Volume 2, Issue 7 (Originally Published 3 September 2012)
Eight uninhabited islands and rocks, whose total area is just seven square kilometres, made international headlines in August when a boatload of activists swam ashore in defiance of the coastguard’s orders. The mini-invasion triggered protests and angry words in China and Japan.
The archipelago, known as the Senkaku islands in Japan and the Diaoyu islands in China, lies northeast of Taiwan, east of the Chinese mainland and southwest of Japan's southern-most prefecture, Okinawa.
Just as importantly, they are close to strategically important shipping lanes, offer rich fishing grounds and are thought to contain oil deposits. If control of the islands changed, it would create a new sea border between Japan and China.
The islands are currently Japanese territory, as Japan did not include them among the territories and islands to which it renounced its claims in the post-World War II Treaty of San Francisco.
Beijing began asserting its claim to the islands in 1971, two years after a U.N. study showed a potential for oil in the area. It alleges that when Taiwan was returned to it by Japan in the Treaty of San Francisco, the islands - as part of Taiwan - should also have been returned.
The drama throws an unaccustomed spotlight onto the specialised field of maritime disputes. Since 1982, sovereignty over coastal waters has been guided by the United Nations Convention on the Law of the Sea (UNCLOS), also known as the Law of the Sea Treaty. The 162 states parties can claim a ‘territorial sea’ up to 12 nautical miles (22km) from their shoreline, inside which they can set laws but not interfere with international shipping. Of the major powers, only the United States has not signed UNCLOS.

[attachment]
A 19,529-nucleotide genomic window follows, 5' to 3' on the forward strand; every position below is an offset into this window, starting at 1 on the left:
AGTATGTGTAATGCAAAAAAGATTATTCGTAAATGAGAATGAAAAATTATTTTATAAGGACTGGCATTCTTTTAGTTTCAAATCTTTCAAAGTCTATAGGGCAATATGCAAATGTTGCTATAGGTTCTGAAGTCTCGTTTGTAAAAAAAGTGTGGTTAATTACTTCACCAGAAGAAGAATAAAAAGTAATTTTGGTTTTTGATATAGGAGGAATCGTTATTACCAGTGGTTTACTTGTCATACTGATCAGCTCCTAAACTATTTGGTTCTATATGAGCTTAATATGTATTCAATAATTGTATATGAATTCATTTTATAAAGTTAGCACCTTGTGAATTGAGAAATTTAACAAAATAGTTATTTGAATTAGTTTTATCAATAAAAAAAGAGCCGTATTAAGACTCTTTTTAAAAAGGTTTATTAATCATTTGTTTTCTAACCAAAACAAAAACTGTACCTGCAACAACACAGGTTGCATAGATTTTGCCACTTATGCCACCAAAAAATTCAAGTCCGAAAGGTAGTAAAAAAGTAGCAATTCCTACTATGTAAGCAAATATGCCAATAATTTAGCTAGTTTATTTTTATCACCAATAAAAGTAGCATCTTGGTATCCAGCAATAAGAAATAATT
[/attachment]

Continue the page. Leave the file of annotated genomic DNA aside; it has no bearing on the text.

Relevantly for the Sino-Japanese dispute, there is a 200-mile ‘exclusive economic zone’ (EEZ) beyond the ‘territorial seas’, where coastal countries have the sole rights to resources. When two EEZs collide, UNCLOS calls for an equidistant line between the coasts, splitting the shared gulf or strait down the middle. The theory sounds simple, but the practice is complicated: islands, rocks, historic sovereignty and natural resources can bend the line.
Three main courts rule on maritime boundaries—the International Court of Justice (ICJ), the Permanent Court of Arbitration and the International Tribunal for the Law of the Sea. Only the ICJ can enforce its decisions and the parties have to agree to be bound in advance, which Japan refuses to do with regard to the Senkaku / Diaoyu islands.
East Asia is the locus of many island disputes, driven in large part by an emboldened China. Indeed, as The Economist points out, more than half the world’s sea borders remain undrawn. But rather than invasions, protests or wars, the ambiguities usually result in ‘highly paid lawyers debating old maps, analysing treaties and thrashing out deals’.